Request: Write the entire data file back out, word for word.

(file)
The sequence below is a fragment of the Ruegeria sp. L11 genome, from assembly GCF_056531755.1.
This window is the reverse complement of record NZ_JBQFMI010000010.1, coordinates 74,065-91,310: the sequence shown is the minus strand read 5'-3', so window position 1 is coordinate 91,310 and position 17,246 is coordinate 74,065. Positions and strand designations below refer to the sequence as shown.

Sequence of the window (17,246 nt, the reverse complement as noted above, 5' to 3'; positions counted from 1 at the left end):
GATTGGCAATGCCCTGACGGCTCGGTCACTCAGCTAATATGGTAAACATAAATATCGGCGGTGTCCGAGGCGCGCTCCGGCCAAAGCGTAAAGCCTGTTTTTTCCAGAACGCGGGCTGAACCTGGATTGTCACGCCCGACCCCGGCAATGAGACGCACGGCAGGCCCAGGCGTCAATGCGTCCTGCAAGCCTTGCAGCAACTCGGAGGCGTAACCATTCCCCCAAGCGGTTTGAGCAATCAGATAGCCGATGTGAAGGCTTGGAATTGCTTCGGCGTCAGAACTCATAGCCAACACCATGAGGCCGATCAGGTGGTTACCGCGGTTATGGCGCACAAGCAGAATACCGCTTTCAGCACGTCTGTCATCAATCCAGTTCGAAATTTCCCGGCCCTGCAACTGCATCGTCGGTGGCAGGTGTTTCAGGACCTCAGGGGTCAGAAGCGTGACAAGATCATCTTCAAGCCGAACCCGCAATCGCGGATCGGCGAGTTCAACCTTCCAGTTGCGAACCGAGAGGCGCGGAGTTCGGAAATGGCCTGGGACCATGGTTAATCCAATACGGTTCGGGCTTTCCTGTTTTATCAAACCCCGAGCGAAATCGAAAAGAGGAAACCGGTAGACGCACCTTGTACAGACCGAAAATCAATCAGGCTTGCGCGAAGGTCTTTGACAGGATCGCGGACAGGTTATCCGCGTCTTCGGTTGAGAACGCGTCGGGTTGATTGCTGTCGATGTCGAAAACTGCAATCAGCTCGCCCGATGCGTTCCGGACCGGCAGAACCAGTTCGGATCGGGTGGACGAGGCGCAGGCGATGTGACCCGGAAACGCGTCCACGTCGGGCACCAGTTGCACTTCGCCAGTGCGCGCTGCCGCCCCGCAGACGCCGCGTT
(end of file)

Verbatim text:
The sequence below is a fragment of the Ruegeria sp. L11 genome, from assembly GCF_056531755.1.
This window is the reverse complement of record NZ_JBQFMI010000010.1, coordinates 74,065-91,310: the sequence shown is the minus strand read 5'-3', so window position 1 is coordinate 91,310 and position 17,246 is coordinate 74,065. Positions and strand designations below refer to the sequence as shown.

Sequence of the window (17,246 nt, the reverse complement as noted above, 5' to 3'; positions counted from 1 at the left end):
GATTGGCAATGCCCTGACGGCTCGGTCACTCAGCTAATATGGTAAACATAAATATCGGCGGTGTCCGAGGCGCGCTCCGGCCAAAGCGTAAAGCCTGTTTTTTCCAGAACGCGGGCTGAACCTGGATTGTCACGCCCGACCCCGGCAATGAGACGCACGGCAGGCCCAGGCGTCAATGCGTCCTGCAAGCCTTGCAGCAACTCGGAGGCGTAACCATTCCCCCAAGCGGTTTGAGCAATCAGATAGCCGATGTGAAGGCTTGGAATTGCTTCGGCGTCAGAACTCATAGCCAACACCATGAGGCCGATCAGGTGGTTACCGCGGTTATGGCGCACAAGCAGAATACCGCTTTCAGCACGTCTGTCATCAATCCAGTTCGAAATTTCCCGGCCCTGCAACTGCATCGTCGGTGGCAGGTGTTTCAGGACCTCAGGGGTCAGAAGCGTGACAAGATCATCTTCAAGCCGAACCCGCAATCGCGGATCGGCGAGTTCAACCTTCCAGTTGCGAACCGAGAGGCGCGGAGTTCGGAAATGGCCTGGGACCATGGTTAATCCAATACGGTTCGGGCTTTCCTGTTTTATCAAACCCCGAGCGAAATCGAAAAGAGGAAACCGGTAGACGCACCTTGTACAGACCGAAAATCAATCAGGCTTGCGCGAAGGTCTTTGACAGGATCGCGGACAGGTTATCCGCGTCTTCGGTTGAGAACGCGTCGGGTTGATTGCTGTCGATGTCGAAAACTGCAATCAGCTCGCCCGATGCGTTCCGGACCGGCAGAACCAGTTCGGATCGGGTGGACGAGGCGCAGGCGATGTGACCCGGAAACGCGTCCACGTCGGGCACCAGTTGCACTTCGCCAGTGCGCGCTGCCGCCCCGCAGACGCCGCGTT